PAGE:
Cowgirls keeper blanks pesky Illini
STILLWATER, Okla. — Although no Illinois women's soccer team ever had faced Oklahoma State before Friday, the Illini were well aware of the Cowgirls' reputation.
On defense, there's none stingier. Not this season, anyway. Entering the second round of the NCAA tournament, no team in the nation owned more shutouts (16). No team had allowed fewer goals (seven). No team had a more microscopic goals-against average (0.295).
Having now witnessed this Cowgirl defense for herself, Illini senior defender Jenna Carosio understands why.
"Their goalkeeper is one of the best I've ever seen," she said of Adrianna Franch. "She had some amazing saves and kept them in the game."
The Cowgirls junior did more than that. She kept white-hot Illinois off the scoreboard.
No. 4 Oklahoma State ended the No. 16 Illini's 12-match unbeaten streak and their season, 1-0, in front of 1,190 fans at Cowgirl Soccer Com- plex.
The match was played on a campus grieving the loss of its women's basketball head coach and an assistant coach one day earlier in a fatal plane crash.
"It's to the credit of Oklahoma State for carrying on," said Illini coach Janet Rayfield, acknowledging the shock and pain that the Cowgirls' soccer players and coaching staff took into the match. "For those 90 minutes, those athletes could just be athletes and compete, and the tragedy be put aside for a short period of time. That's one of the beauties of sport.
"I'm sure now that the game is over, they're dealing with a multitude of emotions."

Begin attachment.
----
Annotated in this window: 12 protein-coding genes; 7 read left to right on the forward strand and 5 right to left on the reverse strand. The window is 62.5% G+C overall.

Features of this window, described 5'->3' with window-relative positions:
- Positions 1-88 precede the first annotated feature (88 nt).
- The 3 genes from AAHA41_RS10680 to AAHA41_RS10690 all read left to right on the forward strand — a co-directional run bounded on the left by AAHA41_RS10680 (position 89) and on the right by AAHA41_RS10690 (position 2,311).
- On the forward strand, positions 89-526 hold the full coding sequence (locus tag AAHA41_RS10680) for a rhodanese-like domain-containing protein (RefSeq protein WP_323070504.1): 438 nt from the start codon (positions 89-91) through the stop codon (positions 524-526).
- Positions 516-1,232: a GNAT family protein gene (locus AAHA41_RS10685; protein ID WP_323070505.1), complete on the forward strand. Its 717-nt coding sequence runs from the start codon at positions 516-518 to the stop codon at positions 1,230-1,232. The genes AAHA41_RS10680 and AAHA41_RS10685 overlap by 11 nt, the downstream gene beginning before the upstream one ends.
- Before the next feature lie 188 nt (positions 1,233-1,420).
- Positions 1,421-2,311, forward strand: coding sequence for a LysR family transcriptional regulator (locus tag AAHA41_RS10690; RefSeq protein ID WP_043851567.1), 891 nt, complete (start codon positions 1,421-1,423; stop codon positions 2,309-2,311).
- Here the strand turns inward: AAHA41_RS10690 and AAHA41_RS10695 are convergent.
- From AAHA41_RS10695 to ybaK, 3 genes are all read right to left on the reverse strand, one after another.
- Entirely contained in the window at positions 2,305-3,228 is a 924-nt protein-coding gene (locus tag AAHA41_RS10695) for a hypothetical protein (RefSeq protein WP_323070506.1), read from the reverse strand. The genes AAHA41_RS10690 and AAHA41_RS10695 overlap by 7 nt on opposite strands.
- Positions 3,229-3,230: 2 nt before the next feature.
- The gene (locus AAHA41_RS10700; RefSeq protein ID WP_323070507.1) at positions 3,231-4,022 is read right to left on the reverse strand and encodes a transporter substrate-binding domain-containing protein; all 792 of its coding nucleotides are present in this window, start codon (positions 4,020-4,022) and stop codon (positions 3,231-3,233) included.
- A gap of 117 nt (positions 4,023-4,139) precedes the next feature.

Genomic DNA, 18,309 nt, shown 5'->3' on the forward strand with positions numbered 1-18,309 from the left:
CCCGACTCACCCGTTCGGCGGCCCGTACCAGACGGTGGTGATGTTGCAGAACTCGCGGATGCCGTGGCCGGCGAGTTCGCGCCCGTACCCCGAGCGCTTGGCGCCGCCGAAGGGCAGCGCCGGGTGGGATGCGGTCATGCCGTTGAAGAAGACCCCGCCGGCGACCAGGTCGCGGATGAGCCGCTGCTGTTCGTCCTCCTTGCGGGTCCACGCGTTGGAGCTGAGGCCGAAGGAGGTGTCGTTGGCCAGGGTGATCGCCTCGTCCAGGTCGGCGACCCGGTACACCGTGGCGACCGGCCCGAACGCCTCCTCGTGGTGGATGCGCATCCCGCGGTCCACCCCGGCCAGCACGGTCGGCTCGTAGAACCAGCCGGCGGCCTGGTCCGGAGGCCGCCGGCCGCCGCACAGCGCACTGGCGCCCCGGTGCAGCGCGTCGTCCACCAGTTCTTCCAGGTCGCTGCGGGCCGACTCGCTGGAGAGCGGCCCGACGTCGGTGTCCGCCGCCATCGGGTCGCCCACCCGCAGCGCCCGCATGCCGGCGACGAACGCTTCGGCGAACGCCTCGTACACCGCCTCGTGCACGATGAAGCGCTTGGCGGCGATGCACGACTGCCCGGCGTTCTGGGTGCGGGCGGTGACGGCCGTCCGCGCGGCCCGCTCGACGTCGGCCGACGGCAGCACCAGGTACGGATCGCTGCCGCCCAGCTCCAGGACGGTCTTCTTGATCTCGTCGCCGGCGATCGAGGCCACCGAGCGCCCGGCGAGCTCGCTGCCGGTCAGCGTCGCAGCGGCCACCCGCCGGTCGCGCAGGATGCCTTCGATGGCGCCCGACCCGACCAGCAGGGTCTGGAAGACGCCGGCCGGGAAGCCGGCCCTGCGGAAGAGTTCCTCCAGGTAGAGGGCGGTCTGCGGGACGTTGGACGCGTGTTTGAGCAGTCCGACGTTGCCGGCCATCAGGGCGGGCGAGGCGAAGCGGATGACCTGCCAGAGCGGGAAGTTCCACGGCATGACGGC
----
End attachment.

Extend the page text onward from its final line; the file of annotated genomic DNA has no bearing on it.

Rayfield added that the tragedy helped put things in perspective for her team, too.
"There's a loss of a game and a loss of a whole different magnitude," she said.
The Cowgirls (21-1-2) took a 1-0 lead when senior midfielder Annika Niemeier scored from 8 yards out in the 25th minute. Krista Lopez and Megan Marchesano assisted on the score.
With plenty of time left, Illinois (17-5-2) remained confident about its chances.
"We've been (trailing) first countless times ... and came back to win, so there was no panic by any means," Carosio said.
But when the score remained 1-0 at halftime and the minutes began to tick off in the second half, the Illini realized their season was on the line.
Despite going against the wind in the final half, Illinois outshot the Cowgirls 8-4 and had a 5-0 edge in corner kicks in the period.
"The urgency probably picked up a little bit," Carosio said. "We put the pressure on them in the second half. We had tons of chances. We just couldn't find the back of the net. It was one of those games."
Illinois outshot Oklahoma State 18-12, and junior goalkeeper Steph Panozzo had six saves to come within one of her career high.
But Franch was an impenetrable last line of defense for Oklahoma State. The junior recorded her 11th shutout of the season as Illinois was held scoreless for the second time in 2011.
Among Franch's seven saves was a stop of a first-half shot by Illini midfielder Vanessa DiBernardo that Rayfield still was raving about long after the game.
"She made an incredible save off Vanessa," Rayfield said. "Most of the time, that would have gone in the back of the net."
Not this time. Not against the keeper who prefers to go by a shortened first name.
"AD Franch is not just any goalkeeper," Rayfield said. "I think she made some saves today that we probably haven't seen because of her quickness. She's a difficult goalkeeper to get past. We really tested her down low."
The victory advanced the second-seeded Cowgirls to the Sweet 16, where they will face Maryland (12-5-4) here on Sunday. The Terrapins defeated Auburn 1-0 earlier Friday.
Meanwhile, the winningest Illini team in program history was denied a fourth trip to the round of 16.
"Aside from that one (goal allowed), I think we showed today we can play with anybody," Rayfield said. "Oklahoma State is a tough defensive team, and we gave them everything they could handle in the second half.
"For the most part, we played some great soccer tonight."